Last Resort’s Marcus Chaplin: what’s his endgame now?

Last Resort Scott Speedman Andre Braugher Skeleton Crew

‘Last Resort’s’ Marcus Chaplin has gone through a great deal of trouble to protect his crew, and the story he is trying to tell. But does he have any idea how his conflict might come to an end?


Marcus Chaplin is just a good man having a very, very bad week. If you’ve been following along on ABC’s new drama Last Resort, you know what I’m talking about. He didn’t wake up that fateful morning in the pilot, planning on launching a nuclear missile at the continental United States, but that’s how the day ended. The government is trying to paint Chaplin as a madman and a traitor, but the audience is privy to the whole story – or at least the Colorado’s side of things. But does anyone really know what Chaplin is up to?

Does anyone really know what Chaplin is up to?

Before getting to the captain of the Colorado, let’s take a look at the greater game of geo-political chess being played. There’s obviously something going on in the upper echelons of the United States Government. In the pilot, we learned that several senior military leaders were resigning, immediately before the Colorado was ordered to launch missiles into Pakistan. While Chaplin refused the order, the nukes were launched by another ship. Now, China has invaded Taiwan; whether or not that is based on whatever mystery conflict is at work, or just them taking advantage of the unrest remains an open question.

All that really means – at least as far as Chaplin is concerned – is that the world is a crazy place to lead a … revolution? Revolt? I’m not sure that what the Colorado is doing can rightly be called either. Recently promoted (which has to be connected to the turmoil in DC) Secretary of Defense William Curry might be closer with calling their actions treasonous – what with the nuclear missile launched in the general direction of the nation’s capital and all. But one of the first questions anyone is asked in a “hostage” negotiation is “what do you want?” Until “Skeleton Crew,” I don’t think Marcus had – at least publicly – answered that question.

Before the discussions completely broke down (members of one of the negotiation teams shooting each other will do that), it became clear that Chaplin was willing to give up the quest for the sake of saving his crew. It wasn’t obvious at first, but he manipulated the talks – and his Executive Officer – such that everyone else would be given amnesty. So, for one shining moment, Marcus Chaplin intentions were clear, and almost came to fruition. Unfortunately, the sub battle – or the murder of Amanda Straw – got in the way.

All of this leaves us quoting the immortal words of Joss Whedon: “Where do we go from here?” Frankly, I still think that sooner rather than later, some element of US Special Forces will be stopping by Chaplin picturesque island. A night HALO (high-altitude/low-oxygen) parachute drop, and 45 Delta Force soldiers or Navy SEALs could retake the boat in less time than it takes you to say “Osama bin Laden.” Unless the Colorado can launch her missiles while at anchor, Marcus needs to be much more prepared for this contingency than he currently is. There isn’t much he can do proactively, other than to protect his crew, the island and his boat. Fortunately, he has a couple of guardian angels he doesn’t yet know about.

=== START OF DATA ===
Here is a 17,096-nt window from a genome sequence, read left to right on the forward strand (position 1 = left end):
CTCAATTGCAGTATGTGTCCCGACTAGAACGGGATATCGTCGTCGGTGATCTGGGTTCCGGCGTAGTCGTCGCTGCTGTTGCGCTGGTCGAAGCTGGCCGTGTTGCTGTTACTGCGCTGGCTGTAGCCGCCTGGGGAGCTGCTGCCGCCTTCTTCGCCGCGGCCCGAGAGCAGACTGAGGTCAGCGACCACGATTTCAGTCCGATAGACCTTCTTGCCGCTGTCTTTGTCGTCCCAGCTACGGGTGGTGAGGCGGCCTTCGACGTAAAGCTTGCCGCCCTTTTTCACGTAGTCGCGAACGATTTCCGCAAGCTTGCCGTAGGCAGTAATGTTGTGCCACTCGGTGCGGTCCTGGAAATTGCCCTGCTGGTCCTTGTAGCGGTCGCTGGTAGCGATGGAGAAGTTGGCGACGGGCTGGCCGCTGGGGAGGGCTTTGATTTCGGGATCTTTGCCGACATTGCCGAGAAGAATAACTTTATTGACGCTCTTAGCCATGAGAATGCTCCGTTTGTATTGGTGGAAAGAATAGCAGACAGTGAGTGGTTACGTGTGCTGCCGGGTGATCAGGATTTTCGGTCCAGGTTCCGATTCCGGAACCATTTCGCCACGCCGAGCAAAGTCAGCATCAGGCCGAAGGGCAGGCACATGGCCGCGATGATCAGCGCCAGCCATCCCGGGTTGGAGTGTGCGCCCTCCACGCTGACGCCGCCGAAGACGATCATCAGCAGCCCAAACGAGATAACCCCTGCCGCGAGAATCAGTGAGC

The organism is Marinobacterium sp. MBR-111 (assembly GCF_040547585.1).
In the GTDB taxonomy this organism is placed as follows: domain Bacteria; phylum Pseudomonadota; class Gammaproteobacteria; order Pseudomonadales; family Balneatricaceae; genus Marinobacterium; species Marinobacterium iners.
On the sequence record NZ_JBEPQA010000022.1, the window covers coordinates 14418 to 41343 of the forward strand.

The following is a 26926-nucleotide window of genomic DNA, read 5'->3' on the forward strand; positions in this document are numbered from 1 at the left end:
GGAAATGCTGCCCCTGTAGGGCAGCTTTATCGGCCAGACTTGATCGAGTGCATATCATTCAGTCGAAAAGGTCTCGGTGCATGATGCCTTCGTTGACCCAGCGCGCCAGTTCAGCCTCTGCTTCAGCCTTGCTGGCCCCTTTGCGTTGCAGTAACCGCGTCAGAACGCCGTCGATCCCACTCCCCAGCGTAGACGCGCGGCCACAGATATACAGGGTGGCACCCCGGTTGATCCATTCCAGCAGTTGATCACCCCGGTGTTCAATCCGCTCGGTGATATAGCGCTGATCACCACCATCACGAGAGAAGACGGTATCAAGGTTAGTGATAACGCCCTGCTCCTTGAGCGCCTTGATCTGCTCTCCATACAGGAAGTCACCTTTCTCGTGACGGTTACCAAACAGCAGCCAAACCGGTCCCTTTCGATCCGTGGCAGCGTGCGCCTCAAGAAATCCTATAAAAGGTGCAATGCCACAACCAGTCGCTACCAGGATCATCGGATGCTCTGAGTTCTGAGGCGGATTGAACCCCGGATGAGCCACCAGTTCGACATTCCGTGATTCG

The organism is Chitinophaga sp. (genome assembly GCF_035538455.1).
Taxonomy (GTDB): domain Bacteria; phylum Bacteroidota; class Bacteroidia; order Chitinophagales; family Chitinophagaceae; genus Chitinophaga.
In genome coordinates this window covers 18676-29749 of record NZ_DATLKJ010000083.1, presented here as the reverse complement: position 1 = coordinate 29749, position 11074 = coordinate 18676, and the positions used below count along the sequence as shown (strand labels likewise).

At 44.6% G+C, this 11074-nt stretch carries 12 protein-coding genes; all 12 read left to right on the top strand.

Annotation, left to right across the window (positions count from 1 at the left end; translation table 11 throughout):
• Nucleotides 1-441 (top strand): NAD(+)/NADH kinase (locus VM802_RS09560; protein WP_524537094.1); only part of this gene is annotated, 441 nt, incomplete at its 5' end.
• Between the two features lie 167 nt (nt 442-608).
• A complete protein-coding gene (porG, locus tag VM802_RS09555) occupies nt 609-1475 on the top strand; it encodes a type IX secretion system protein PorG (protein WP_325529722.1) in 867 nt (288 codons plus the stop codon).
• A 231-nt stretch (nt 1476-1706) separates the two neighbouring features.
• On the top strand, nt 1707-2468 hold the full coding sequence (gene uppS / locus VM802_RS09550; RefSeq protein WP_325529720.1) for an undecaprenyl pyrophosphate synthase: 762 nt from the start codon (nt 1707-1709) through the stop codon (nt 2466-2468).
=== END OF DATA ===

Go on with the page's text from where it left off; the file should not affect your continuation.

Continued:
Fortunately, [Chaplin] has a couple of guardian angels he doesn’t yet know about.

I’m not sure exactly what Kylie Sinclair and Christine Kendal plan to help Chaplin and the Colorado. Sinclair’s device holds the proof that the sub was not sunk by enemy forces, but I don’t think that changes the game significantly – at least not for the crew. Sure, it proves the President has lied to the American people about the disposition of the sub, but independent of a coup d’état during the original conflict, Chaplin was still in the wrong. He was ordered to fire, and did not. The circumstances surrounding the order — specifically the origination of the orders and the SEALs’ exfiltration from Pakistan — really doesn’t amount to a hill of beans against the weight of a direct order.

Eventually, that question will have to be given more focus. Why did the original orders come across a secondary network, and from an Assistant Secretary of State? What scenario would involve the President – as he or she is seemingly still in office – order an attack against another country that the senior military leadership would not follow? Something is rotten in the White House, and exactly what it is will have a bearing on whatever best-case scenario Marcus Chaplin will be able to achieve for his morals, and for his crew.

Photo Credit: ABC/Mario Perez

2 Comments on “Last Resort’s Marcus Chaplin: what’s his endgame now?

  1. I find it hard to get too emotionally involved in “The Last Resort” because I don’t see a long term story here. They would have been better served to have made this a 13 week series with a defined end date. That’s one of the reasons 24 was so well received out of the gate. After 24 episodes you were promised a conclusion.

    It’s tough to invest in a show that centers around a vast conspiracy unless you know there will be a payoff and not a cancellation at the end.

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